Autonomous-mobile cyber-physical machines are part of our future. Specifically, unmanned-aerial-vehicles have seen a resurgence in activity with use-cases such as package delivery. These systems face many challenges such as their low-endurance caused by limited onboard-energy, hence, improving the mission-time and energy are of importance. Such improvements traditionally are delivered through better algorithms. But our premise is that more powerful and efficient onboard-compute should also address the problem. This paper investigates how the compute subsystem, in a cyber-physical mobile machine, such as a Micro Aerial Vehicle, impacts mission-time and energy. Specifically, we pose the question as what is the role of computing for cyber-physical mobile robots? We show that compute and motion are tightly intertwined, hence a close examination of cyber and physical processes and their impact on one another is necessary. We show different impact paths through which compute impacts mission-metrics and examine them using analytical models, simulation, and end-to-end benchmarking. To enable similar studies, we open sourced MAVBench, our tool-set consisting of a closed-loop simulator and a benchmark suite. Our investigations show cyber-physical co-design, a methodology where robot's cyber and physical processes/quantities are developed with one another consideration, similar to hardware-software co-design, is necessary for optimal robot design.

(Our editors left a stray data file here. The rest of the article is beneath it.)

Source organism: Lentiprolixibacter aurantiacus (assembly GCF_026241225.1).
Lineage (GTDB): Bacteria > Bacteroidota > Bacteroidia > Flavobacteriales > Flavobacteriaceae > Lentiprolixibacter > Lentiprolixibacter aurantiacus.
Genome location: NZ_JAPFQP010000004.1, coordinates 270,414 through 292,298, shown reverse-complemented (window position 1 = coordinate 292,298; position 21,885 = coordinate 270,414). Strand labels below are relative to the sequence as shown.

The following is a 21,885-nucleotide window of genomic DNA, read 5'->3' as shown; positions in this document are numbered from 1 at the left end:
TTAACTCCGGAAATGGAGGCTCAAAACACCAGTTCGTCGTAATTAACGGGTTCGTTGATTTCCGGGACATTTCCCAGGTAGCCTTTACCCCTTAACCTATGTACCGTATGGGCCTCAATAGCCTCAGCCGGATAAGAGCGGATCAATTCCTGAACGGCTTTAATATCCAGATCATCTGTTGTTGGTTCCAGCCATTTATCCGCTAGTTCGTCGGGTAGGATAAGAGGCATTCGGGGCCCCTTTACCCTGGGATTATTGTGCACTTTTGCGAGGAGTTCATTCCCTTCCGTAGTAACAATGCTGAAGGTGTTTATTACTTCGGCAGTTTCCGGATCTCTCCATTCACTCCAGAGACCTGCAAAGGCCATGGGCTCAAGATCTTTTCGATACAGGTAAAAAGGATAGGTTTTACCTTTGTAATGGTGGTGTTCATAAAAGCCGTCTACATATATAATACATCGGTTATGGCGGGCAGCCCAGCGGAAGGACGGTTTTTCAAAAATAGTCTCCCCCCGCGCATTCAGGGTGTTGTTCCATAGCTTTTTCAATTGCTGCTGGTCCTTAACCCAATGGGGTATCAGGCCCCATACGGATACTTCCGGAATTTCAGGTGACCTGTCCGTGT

* arXiv admin note: substantial text overlap with arXiv:1905.06388